The cultural critic Sadanand Menon, a close associate of Patel’s, has noted: “In later years, Dashrath also developed a significant critique of ‘styling’ over ‘design.’ He used to say that while, generally, the emphasis in the design process has to be on public ‘need,’ its economic capacity, effective deliverance, infrastructural sustenance and flexible production methods, designers had failed to comprehend this.”10 Similarly, Singanapalli Balaram and other NID faculty members such as M.P. Ranjan also attempted to address the failures of industrial design at the level of economic welfare and equitable development through experimental models meant to provide intelligent and efficient design products that could potentially address the gap between India’s prevalent cottage industry models and industrial mass-production. (It was not necessarily the case that Balaram, Patel and Ranjan were fully in concord with each other's methodology regarding the question of handicraft vis-a-vis industrial production, but each was able to make a unique contribution to the NID at different phases of the school’s history, with varying degrees of success in realizing their production models internally and externally.) In The Barefoot Designer: Design as Service to Rural People (1998), Balaram notes, “The second and even more serious concern, which should be the concern of every conscientious designer, is urbanisation of design. Design has remained essentially an urban activity everywhere. The attempts of urban Indian designers to design village products such as the bullock-cart or the sickle have been largely unsuccessful. The reason simply is that they were alienated solutions within the same land.”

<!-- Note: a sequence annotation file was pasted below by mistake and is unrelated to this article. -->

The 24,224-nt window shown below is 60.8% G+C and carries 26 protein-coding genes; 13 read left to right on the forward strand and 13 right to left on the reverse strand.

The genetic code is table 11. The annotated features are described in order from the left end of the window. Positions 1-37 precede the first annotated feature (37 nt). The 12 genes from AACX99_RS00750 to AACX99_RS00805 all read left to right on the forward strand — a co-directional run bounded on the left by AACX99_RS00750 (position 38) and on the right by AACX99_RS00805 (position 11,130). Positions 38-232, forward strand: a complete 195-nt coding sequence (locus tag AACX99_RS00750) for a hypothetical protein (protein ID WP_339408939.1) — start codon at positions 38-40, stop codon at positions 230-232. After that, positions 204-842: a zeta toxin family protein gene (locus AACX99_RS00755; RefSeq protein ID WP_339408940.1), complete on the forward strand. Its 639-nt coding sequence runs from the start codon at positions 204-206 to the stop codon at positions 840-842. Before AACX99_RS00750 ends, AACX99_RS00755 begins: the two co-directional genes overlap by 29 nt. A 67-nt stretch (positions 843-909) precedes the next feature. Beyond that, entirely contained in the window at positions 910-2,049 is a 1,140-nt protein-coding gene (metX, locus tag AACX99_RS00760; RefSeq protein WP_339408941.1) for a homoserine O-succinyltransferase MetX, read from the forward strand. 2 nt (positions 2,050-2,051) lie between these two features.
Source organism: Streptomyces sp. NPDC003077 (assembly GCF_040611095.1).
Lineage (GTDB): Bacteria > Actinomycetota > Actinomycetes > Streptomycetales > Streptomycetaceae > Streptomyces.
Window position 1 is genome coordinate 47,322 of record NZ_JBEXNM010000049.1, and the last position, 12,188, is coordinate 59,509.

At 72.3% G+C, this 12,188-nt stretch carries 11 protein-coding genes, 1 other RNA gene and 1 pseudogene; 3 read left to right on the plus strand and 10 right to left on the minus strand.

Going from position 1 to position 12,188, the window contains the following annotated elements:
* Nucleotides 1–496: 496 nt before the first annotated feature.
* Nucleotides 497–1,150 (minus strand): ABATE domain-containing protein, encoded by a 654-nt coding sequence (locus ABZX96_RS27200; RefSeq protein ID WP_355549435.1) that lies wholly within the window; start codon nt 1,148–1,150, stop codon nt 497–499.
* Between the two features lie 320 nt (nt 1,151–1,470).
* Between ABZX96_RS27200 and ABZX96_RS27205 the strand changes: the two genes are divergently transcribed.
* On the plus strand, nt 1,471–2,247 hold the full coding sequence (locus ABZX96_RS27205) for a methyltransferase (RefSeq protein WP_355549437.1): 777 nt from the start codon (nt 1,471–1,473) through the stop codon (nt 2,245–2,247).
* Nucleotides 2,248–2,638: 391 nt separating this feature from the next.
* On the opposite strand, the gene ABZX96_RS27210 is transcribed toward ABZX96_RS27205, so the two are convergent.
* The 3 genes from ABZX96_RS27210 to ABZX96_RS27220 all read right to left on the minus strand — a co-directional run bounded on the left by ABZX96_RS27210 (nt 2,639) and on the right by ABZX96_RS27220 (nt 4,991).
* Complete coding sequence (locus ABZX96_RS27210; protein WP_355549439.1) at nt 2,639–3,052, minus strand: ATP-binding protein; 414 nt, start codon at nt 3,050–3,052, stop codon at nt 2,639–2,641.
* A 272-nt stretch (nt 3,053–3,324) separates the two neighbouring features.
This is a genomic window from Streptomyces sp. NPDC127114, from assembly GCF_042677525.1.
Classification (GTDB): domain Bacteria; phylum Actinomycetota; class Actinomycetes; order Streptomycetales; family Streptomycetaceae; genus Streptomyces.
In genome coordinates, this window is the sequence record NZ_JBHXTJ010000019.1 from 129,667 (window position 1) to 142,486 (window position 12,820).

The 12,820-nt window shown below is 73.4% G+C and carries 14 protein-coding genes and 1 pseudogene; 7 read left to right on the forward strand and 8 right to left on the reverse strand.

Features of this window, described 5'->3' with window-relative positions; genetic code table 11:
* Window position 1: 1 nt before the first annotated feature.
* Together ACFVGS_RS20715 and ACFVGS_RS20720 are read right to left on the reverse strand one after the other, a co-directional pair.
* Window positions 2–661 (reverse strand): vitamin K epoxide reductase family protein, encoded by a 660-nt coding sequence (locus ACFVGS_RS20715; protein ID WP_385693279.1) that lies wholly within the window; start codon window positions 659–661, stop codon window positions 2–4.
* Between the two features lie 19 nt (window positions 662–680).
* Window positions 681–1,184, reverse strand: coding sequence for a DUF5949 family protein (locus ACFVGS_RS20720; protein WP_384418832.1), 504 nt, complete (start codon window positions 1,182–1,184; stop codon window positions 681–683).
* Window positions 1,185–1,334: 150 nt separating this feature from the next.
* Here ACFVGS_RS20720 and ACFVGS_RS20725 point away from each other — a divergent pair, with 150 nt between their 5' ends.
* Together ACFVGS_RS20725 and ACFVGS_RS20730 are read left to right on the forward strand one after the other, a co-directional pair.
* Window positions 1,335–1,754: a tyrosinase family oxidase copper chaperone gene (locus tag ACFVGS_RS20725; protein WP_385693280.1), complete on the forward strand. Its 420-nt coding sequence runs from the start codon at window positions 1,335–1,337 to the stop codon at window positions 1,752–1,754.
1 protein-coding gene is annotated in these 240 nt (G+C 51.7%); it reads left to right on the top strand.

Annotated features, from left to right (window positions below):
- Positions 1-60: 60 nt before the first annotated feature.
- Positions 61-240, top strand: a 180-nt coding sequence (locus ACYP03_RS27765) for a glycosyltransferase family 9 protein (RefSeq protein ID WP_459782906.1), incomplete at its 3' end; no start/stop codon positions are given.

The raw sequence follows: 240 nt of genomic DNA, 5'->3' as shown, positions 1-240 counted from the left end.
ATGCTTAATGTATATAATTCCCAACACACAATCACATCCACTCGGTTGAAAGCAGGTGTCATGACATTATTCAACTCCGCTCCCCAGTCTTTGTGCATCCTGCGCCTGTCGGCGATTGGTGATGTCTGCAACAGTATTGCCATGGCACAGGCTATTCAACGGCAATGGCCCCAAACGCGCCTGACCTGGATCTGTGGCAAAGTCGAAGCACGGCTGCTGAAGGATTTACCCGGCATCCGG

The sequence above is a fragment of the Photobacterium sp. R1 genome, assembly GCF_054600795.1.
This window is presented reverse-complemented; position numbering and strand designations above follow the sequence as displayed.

In introductory remarks to The Robbery of the Soil, Rabindranath Tagore presented a prognostic critique of private property and the bourgeois class. While given his social background this assessment can also be construed as self-analysis, the text also conflates Tagore’s vision for Sriniketan with his larger political commitment as one of the leading intellectuals of the intermingled histories that make up Pan-Asian modernity.
“Civilisation was supported by strong pillars of property, and wealth gave opportunity to the fortunate for self-sacrifice. But, with the rise of the standard of living, property changes its aspect. It shuts the gate of hospitality which is the best means of social communication. Its owners display their wealth in an extravagance which is self-centered. This creates envy and irreconcilable class division. In other words property becomes anti-social.”11
Rabindranath Tagore visited the Netherlands in 1920. Paying a visit to the colonial institute in Amsterdam, he stood amidst its vast cultural holdings and was moved at the sight of the temple ruins of Java and ceremonial artifacts of the archipelago, held there as “museal” objects. Tagore had never before directly encountered these ornate, sacred architectural forms from East Asia, and he lamented how they had become alienated from the civilizational grounds where they were first created and held a particular social function. This visit convinced him that he should not delay further a trip to the archipelagos of South East Asia. He began establishing contacts in the region in the hope of arranging hosts and intermediaries for the different legs of his proposed journey. He eventually embarked on this seminal voyage in 1927, which included a comprehensive tour and lectures throughout Thailand, Burma, Malaya, Singapore, Penang, Sumatra, Java and Bali. It remains an emblematic chapter in his effort to build an integrated Pan-Asian approach to learning on the rural campus.